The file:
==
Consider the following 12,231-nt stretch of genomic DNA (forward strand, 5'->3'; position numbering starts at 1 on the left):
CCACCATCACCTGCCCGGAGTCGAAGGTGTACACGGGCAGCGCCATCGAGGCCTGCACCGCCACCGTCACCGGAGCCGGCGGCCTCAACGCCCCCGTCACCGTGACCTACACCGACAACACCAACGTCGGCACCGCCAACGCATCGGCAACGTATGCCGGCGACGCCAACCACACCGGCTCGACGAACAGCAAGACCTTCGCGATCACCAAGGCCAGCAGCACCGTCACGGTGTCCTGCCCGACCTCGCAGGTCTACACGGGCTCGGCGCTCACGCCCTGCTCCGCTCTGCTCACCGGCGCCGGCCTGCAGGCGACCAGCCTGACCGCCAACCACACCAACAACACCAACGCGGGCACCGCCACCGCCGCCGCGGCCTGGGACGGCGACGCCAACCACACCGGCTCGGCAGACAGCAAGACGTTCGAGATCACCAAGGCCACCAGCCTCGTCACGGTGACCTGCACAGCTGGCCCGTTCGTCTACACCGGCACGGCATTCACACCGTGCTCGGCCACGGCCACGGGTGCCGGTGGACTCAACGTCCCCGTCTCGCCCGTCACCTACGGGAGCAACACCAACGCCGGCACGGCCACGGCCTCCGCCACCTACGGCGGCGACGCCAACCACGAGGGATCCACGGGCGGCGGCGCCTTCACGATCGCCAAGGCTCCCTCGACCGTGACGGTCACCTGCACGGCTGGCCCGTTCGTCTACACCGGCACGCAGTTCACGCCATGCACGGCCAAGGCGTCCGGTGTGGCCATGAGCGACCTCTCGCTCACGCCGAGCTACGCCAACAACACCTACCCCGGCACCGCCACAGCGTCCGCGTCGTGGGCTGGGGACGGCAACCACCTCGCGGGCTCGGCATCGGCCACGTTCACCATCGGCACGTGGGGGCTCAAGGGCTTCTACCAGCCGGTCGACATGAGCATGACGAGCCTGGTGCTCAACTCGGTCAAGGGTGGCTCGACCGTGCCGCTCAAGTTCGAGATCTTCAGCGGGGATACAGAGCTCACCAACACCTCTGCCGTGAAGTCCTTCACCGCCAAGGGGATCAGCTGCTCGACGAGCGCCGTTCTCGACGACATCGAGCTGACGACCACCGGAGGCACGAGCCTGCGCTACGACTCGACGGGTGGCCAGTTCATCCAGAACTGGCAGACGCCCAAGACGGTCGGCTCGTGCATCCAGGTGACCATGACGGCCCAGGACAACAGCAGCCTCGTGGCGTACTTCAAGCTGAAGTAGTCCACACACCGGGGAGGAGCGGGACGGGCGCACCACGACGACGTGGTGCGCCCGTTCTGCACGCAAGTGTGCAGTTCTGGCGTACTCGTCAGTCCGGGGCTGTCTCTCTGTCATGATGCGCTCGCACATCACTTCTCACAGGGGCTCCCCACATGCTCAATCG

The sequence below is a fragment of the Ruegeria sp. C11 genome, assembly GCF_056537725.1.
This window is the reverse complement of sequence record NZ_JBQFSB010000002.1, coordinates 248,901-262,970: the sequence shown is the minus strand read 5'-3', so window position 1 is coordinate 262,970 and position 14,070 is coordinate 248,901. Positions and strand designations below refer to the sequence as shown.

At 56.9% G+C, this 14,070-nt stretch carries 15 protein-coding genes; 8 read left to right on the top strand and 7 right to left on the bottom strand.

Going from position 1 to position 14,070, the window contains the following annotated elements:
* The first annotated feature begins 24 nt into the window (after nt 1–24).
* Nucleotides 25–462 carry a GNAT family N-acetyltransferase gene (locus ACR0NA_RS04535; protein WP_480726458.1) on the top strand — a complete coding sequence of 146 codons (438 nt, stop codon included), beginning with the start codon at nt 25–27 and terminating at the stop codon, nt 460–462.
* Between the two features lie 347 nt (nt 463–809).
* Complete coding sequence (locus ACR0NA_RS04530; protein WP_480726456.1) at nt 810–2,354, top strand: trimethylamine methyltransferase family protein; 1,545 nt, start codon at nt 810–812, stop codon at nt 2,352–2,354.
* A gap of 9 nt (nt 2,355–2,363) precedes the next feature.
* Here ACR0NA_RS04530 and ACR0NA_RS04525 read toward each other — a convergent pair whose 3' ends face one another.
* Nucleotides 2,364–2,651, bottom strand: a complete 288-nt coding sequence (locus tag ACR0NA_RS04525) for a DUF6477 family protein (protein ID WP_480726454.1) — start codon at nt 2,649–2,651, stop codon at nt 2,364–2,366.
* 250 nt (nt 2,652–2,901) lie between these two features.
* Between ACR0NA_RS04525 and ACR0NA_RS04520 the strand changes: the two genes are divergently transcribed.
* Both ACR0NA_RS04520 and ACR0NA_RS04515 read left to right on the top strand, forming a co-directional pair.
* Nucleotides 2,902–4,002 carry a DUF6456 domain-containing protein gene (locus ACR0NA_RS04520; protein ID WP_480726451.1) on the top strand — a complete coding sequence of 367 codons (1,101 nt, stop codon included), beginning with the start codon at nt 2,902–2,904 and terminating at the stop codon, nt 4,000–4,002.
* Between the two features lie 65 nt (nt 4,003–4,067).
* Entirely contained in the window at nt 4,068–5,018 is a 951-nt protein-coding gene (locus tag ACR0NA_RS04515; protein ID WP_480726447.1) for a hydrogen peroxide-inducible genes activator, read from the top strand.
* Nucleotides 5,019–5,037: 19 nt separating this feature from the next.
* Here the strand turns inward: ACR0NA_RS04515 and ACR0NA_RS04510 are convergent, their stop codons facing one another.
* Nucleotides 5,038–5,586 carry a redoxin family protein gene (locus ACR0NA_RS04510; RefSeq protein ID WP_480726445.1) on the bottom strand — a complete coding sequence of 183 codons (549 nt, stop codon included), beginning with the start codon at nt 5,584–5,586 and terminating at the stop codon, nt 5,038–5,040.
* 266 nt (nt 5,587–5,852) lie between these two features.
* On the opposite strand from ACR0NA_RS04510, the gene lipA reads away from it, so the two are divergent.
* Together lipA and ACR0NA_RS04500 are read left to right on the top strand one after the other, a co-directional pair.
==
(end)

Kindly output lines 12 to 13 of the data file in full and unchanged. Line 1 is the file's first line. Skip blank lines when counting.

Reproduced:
* Here ACR0NA_RS04530 and ACR0NA_RS04525 read toward each other — a convergent pair whose 3' ends face one another.
* Nucleotides 2,364–2,651, bottom strand: a complete 288-nt coding sequence (locus tag ACR0NA_RS04525) for a DUF6477 family protein (protein ID WP_480726454.1) — start codon at nt 2,649–2,651, stop codon at nt 2,364–2,366.